I recently acquired an Eight Ball and bought some new top trim for the near perfect backglass. On inserting the glass into the backbox, the trim promptly removed itself from the top of the glass. I failed to adhere the trim, as I had not done that with other machines. However, other machines had translites. WHOOPS?
I didn't realize this for a few days until tonight when I tried to get into the backbox. The trim is lodged above the backglass, and the backglass does not have clearance to properly exit the head. The right side makes it out, but the left side is a mm or three from making it out.
The trim is smashed up there. It started bent and there wasn't a chance of getting it back on by holding my mouth right. Now the trim is definitely broken, and I'm hoping to find a way to get this backglass out of the box.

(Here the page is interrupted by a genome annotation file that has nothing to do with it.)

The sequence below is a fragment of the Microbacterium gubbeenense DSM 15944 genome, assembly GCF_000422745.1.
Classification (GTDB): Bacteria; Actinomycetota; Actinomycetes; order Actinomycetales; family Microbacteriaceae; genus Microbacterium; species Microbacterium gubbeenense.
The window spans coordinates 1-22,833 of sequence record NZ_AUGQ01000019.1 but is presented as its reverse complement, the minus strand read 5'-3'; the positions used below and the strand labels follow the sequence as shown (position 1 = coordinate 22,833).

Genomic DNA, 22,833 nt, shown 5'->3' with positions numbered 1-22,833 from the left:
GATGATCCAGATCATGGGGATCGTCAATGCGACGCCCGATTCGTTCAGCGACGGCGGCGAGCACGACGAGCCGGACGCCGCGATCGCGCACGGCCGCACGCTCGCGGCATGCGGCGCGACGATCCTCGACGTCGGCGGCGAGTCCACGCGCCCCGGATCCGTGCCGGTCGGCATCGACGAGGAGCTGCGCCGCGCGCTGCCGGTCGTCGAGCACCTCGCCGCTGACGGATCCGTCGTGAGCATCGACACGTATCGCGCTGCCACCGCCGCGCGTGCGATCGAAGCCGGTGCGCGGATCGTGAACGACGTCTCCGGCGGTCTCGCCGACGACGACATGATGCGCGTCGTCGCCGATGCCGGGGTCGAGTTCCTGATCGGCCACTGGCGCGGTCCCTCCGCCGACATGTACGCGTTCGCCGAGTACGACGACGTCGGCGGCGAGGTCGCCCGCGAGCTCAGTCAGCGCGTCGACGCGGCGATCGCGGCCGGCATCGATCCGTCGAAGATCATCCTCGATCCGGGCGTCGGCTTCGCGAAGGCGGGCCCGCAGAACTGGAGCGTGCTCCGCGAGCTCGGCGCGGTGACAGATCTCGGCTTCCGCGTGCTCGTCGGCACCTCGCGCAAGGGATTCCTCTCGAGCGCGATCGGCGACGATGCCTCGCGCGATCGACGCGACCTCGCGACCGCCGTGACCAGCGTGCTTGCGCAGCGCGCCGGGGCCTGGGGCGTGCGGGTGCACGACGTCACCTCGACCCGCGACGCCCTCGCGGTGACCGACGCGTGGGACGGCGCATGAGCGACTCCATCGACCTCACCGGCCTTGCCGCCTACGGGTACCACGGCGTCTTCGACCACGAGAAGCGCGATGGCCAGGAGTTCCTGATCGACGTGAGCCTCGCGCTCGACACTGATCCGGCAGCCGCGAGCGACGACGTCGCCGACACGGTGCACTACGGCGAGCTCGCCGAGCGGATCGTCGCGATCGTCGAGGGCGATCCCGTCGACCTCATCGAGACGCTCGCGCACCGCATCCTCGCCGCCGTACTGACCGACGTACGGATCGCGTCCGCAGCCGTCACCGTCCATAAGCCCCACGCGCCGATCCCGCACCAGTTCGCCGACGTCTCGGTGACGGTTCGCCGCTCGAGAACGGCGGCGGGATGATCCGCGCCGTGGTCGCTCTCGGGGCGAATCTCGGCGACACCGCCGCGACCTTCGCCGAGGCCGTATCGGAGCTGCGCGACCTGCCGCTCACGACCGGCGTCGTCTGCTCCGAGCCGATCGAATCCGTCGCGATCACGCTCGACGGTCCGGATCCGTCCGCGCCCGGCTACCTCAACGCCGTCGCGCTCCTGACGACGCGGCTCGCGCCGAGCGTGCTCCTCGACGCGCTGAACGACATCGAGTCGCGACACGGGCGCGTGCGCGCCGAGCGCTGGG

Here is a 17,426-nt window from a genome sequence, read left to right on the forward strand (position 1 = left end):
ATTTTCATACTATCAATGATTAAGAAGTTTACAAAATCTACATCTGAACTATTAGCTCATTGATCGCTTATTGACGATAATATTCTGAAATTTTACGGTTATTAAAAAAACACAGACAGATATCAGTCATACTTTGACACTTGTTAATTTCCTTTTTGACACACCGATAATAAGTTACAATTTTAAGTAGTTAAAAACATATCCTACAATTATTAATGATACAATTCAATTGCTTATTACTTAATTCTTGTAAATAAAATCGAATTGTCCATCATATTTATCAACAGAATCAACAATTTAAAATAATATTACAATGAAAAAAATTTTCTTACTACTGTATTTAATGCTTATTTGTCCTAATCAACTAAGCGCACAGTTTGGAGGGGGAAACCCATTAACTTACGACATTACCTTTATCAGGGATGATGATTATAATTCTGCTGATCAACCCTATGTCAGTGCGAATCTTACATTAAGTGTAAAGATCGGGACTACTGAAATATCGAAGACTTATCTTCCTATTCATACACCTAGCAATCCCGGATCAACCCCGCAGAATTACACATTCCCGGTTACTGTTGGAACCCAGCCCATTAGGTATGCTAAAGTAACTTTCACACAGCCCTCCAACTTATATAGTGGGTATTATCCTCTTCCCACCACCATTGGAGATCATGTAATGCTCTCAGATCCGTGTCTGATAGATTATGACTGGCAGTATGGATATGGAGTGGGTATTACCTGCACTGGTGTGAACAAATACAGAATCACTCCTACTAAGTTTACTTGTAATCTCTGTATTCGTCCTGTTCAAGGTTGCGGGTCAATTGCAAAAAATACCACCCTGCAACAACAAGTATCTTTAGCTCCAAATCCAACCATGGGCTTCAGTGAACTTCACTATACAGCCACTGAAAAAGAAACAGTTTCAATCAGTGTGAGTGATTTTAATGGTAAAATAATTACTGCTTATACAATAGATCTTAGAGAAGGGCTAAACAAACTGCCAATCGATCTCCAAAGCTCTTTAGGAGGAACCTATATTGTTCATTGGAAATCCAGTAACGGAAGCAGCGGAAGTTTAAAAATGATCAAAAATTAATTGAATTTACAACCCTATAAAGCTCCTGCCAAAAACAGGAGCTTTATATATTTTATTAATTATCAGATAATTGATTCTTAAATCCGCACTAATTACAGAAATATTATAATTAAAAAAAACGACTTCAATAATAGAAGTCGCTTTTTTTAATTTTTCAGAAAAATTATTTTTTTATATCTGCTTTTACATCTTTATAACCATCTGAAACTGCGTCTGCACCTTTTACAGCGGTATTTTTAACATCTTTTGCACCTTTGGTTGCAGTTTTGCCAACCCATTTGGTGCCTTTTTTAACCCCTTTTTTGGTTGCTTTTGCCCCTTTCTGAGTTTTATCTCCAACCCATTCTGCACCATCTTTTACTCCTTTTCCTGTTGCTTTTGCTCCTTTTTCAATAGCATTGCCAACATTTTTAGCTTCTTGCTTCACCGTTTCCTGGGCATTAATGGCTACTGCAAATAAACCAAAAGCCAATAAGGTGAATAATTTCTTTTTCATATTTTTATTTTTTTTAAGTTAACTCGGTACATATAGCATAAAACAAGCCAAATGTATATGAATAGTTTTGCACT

This is so stupid.
We are working with a near perfect backglass. Nuzzling the glass upwards with gumption chops away at the trim, but it doesn't seem that the trim can safely be smashed to bits without jeopardizing the backglass itself.
The head can't be removed because I can't get inside the head to unplug anything. This is SO very stupid.
I don't know much about early Bally backboxes. My brother has a Meteor and took pictures of how the wooden trim works at the top of the window on his head. Mine may be made differently? Someone before me put formica on the front and sizes of the backbox trim (looks nice, but who cares right now), so there isn't a way to see where screws might live. It's possible the top wood trim holding the backglass is part of a solid piece of wood? Anyone have advice based on what they know of early SS Ballys?
Just got this baby cleaned up, and tonight was supposed to be LED conversion night. NOT ANYMORE. Any ideas? Halp?